The eighth annual James A. Perkins Prize for Interracial Understanding and Harmony was awarded last night to Bi-/Multiracial Lineages, Ethnicities and Nationalities Discussion (BLEND) in the Memorial Room of the Willard Straight Hall, where the early history of the prize originates.
The prize provides $5,000 for BLEND and $1,000 for two honorable mentions given to Prof. Salah Hassan, africana studies and history of art and Prof. Quinetta Roberson, college of industrial and labor relations.
President Hunter R. Rawlings III presented plaques to each of the winners and spoke of the importance of promoting diversity.
“While those of us in the administration write on paper; it is the members of the community who foster initiatives that expand diversity,” Rawlings said.
Tamika Lewis ’02, president and founder of BLEND, accepted the award for the group which focuses on interracial relationships.
“Stereotypes and myths about interracial relationships must be discussed and dismissed,” Lewis said.
Founded only in Fall 2001, BLEND launched a film series about interracial relationships, co-hosted a lecture titled “The ‘Real’ Story on Ethnic Identity” by Melissa Howard of MTV’s “The Real World” and presented during an anti-racism teach-in. Outside of Cornell’s campus, they coordinated a program to build reading skills in local schools with works that discussed multicultural issues.
BLEND is spending part of the award money to host a conference this weekend titled, “The Pan-Collegiate Conference on the Mixed Race Experience.” Organizers say it is open to the Cornell community and estimate that it will include 40 other schools.
Seventeen other organizations were nominated for the award, the winner of which was chosen by a panel selected by Kent Hubbel ’69, dean of students.
“We were up against a lot of other deserving groups on campus,” said Stephanie Harris ’03, secretary of BLEND. “We are very honored especially because this all started very fast.”
The two projects winning honorable mentions were Hassan’s “Blackness of Color” exhibition of African-American artwork and Roberson’s human resources course titled “Diversity and Inclusion in Organizations” and a seminar she co-founded that brought corporate diversity officers to campus.
“Blackness in Color” assembled visual art work from the 1960s and 1970s by black artists at the Herbert F. Johnson Museum of Art. Museum director Franklin Robinson hailed the exhibit as “the largest and most important show the museum has presented in a decade or more,” according to the program organizers.
“[This exhibition] reached thousands of students from all backgrounds,” Rawlings said in awarding Hassan the prize.
Hassan thanked the Johnson Museum of Art for hosting five exhibitions he has organized in the past, including one while he was only a research scholar at Cornell.
“The real winner in this case is the Johnson Museum,” Hassan said. He announced that he would give the $1,000 award to the museum for the purchase of art that “brings African-American art [to Cornell] and presents great diverse experiences.”
Roberson’s undergraduate course and the seminar she co-designed with Prof. Ralph Christy, College of Agriculture and Life Sciences, aim at increasing diversity and sensitivity among students and future human resource professionals.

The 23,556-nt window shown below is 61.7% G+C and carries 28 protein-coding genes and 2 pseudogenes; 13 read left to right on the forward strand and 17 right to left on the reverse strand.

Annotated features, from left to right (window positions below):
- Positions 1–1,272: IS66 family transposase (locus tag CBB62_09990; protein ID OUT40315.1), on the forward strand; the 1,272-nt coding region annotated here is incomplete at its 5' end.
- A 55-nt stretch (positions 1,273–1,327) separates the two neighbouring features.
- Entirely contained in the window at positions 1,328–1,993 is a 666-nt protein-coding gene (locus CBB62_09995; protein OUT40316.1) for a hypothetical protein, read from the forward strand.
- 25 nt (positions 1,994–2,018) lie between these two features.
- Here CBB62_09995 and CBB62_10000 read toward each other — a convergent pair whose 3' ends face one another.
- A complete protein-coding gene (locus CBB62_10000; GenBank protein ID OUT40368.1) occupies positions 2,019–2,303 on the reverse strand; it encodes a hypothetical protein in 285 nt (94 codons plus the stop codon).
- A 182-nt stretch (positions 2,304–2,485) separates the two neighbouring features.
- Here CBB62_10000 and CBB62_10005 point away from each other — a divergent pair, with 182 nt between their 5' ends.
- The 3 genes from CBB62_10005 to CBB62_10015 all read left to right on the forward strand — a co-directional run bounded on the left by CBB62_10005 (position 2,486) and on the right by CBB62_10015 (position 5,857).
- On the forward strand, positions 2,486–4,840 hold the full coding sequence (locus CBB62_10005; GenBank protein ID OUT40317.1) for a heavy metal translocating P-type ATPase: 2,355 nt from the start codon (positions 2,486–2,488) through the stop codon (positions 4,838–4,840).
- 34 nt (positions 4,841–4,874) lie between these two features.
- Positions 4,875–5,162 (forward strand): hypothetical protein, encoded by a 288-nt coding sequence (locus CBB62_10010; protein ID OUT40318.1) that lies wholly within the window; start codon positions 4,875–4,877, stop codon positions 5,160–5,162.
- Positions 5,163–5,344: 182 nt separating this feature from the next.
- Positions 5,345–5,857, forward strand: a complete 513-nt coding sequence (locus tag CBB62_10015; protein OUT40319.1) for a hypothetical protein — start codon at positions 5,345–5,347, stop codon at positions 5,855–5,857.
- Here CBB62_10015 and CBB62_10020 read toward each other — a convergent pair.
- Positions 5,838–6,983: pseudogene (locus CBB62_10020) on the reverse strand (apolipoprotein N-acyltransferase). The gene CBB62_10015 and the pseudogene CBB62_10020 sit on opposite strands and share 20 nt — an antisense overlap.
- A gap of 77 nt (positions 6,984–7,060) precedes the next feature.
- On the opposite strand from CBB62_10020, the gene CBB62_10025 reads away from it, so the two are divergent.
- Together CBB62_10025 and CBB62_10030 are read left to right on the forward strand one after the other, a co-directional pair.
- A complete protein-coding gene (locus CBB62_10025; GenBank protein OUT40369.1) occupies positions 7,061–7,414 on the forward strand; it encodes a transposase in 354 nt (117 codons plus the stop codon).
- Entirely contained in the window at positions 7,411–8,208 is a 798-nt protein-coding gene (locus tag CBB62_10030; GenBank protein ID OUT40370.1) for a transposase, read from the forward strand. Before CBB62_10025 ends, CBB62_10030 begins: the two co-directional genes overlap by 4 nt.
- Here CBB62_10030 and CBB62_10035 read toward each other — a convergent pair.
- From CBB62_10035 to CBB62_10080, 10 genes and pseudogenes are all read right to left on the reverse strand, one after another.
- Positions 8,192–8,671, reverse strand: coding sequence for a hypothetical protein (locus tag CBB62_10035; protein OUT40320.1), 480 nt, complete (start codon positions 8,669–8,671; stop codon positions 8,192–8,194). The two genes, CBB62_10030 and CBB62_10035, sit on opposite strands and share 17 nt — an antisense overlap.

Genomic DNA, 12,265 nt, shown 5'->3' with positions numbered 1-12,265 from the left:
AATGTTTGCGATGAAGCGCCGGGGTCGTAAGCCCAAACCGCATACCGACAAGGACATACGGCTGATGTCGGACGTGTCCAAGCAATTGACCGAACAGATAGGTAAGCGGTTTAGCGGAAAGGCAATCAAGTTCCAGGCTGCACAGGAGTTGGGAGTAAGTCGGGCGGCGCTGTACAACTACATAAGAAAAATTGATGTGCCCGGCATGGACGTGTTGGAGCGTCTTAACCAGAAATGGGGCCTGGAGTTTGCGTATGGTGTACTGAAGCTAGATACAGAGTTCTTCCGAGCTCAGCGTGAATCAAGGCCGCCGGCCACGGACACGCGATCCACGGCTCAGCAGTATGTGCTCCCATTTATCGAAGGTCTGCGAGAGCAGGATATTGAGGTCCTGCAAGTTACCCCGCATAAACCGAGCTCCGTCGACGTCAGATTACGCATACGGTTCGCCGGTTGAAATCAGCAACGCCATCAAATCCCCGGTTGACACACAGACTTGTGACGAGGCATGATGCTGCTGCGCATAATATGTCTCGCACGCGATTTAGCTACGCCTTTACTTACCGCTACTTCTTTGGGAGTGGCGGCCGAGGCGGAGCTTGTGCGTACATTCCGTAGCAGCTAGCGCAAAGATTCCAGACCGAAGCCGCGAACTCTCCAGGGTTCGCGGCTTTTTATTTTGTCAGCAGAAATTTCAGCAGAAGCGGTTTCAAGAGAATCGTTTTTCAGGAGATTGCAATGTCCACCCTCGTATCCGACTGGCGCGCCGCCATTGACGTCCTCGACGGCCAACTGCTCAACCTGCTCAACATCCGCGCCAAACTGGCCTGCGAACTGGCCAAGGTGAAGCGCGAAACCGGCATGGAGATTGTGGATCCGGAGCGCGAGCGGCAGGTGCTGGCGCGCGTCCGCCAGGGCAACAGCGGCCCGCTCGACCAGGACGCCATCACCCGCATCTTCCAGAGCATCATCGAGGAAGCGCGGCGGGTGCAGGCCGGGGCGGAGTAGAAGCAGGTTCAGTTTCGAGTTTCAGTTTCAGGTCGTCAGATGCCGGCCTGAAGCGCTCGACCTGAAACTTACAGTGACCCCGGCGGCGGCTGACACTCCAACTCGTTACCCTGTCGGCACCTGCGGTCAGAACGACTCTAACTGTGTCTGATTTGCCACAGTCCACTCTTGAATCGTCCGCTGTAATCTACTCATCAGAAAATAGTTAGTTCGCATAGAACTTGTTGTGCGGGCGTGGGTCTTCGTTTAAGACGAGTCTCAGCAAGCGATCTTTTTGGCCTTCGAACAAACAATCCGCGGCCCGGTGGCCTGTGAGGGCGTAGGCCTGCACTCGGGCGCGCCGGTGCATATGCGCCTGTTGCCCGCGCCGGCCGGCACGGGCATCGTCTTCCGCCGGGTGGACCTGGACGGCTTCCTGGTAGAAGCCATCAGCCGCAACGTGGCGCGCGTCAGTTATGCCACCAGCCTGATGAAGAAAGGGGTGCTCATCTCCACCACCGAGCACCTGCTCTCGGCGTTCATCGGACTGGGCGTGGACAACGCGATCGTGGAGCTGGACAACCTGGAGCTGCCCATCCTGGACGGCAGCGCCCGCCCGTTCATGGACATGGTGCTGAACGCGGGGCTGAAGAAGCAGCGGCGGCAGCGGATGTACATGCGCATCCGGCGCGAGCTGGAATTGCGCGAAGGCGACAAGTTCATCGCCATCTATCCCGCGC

Rawlings commended her work for the prominence it had brought Cornell.
“Through her teaching, research and outreach she has positioned Cornell at the forefront of diversity management,” Rawlings said.
The seminar Roberson co-organized, titled “Leadership, Management and Diversity in Corporate America,” brought the executives for diversity from companies such as Corning, Denny’s, Philip Morris and Texaco.
“I am both honored and humbled,” Roberson said. “It’s great to see that I’m making a difference beyond teaching and researching.”
The Perkins Prize is named after Cornell’s seventh president, President Emeritus James A. Perkins who presided over Cornell from 1963 to 1969 and resigned amid the controversy surrounding the Willard Straight Hall take-over.
During his tenure the number of black students rose from under ten to over 250.
When Willard Straight Hall was taken over in 1969 by armed black students, one student emerged as a spokesperson, trustee emeritus Thomas Jones ’69 MS ’72.
Jones has since gone on to high executive positions with Citigroup, Inc. and TIAA-CREF but has never lost his dedication to Cornell, becoming a trustee in 1991.
In 1994, Jones established the prize to personally honor Perkins and to recognize students, faculty or programs that continue to work to further diversity.
“He became a friend of Tom Jones,” said David Perkins, son of President Emeritus Perkins. “The story really made a wonderful circle.”
Though Perkins since passed away in 1998 his son and daughter, Tracy Perkins and several friends were present to honor him.
“He was very pleased and touched by the prize,” said Robert Miller, former dean of faculty and a colleague of Perkins.
Jones could not attend the ceremony, although Susan Murphy ’73, vice president of student and academic services, presented remarks on his behalf.
The event attracted approximately 100 people who were also entertained by the salsa dancing of the Sabor Latino Dance Ensemble.
Archived article by Peter Norlander